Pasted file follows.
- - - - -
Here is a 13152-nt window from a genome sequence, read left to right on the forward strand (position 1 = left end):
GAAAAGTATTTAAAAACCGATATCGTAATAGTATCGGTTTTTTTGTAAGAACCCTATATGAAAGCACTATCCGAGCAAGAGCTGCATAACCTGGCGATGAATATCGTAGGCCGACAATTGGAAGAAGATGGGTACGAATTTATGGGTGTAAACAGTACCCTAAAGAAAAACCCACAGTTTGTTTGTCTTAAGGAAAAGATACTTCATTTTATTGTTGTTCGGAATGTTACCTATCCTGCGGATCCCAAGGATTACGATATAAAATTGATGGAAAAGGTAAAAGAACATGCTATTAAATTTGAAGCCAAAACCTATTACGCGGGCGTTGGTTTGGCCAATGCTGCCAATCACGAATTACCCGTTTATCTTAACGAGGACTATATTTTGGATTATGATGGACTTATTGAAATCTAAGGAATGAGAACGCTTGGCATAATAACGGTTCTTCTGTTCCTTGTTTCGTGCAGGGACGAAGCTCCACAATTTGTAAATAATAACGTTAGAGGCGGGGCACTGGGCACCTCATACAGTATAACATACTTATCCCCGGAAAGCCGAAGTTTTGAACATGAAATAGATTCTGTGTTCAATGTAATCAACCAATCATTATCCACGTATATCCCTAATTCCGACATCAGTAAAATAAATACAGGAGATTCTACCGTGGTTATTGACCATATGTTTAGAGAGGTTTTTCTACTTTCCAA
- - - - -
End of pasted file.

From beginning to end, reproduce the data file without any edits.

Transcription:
Here is a 13152-nt window from a genome sequence, read left to right on the forward strand (position 1 = left end):
GAAAAGTATTTAAAAACCGATATCGTAATAGTATCGGTTTTTTTGTAAGAACCCTATATGAAAGCACTATCCGAGCAAGAGCTGCATAACCTGGCGATGAATATCGTAGGCCGACAATTGGAAGAAGATGGGTACGAATTTATGGGTGTAAACAGTACCCTAAAGAAAAACCCACAGTTTGTTTGTCTTAAGGAAAAGATACTTCATTTTATTGTTGTTCGGAATGTTACCTATCCTGCGGATCCCAAGGATTACGATATAAAATTGATGGAAAAGGTAAAAGAACATGCTATTAAATTTGAAGCCAAAACCTATTACGCGGGCGTTGGTTTGGCCAATGCTGCCAATCACGAATTACCCGTTTATCTTAACGAGGACTATATTTTGGATTATGATGGACTTATTGAAATCTAAGGAATGAGAACGCTTGGCATAATAACGGTTCTTCTGTTCCTTGTTTCGTGCAGGGACGAAGCTCCACAATTTGTAAATAATAACGTTAGAGGCGGGGCACTGGGCACCTCATACAGTATAACATACTTATCCCCGGAAAGCCGAAGTTTTGAACATGAAATAGATTCTGTGTTCAATGTAATCAACCAATCATTATCCACGTATATCCCTAATTCCGACATCAGTAAAATAAATACAGGAGATTCTACCGTGGTTATTGACCATATGTTTAGAGAGGTTTTTCTACTTTCCAA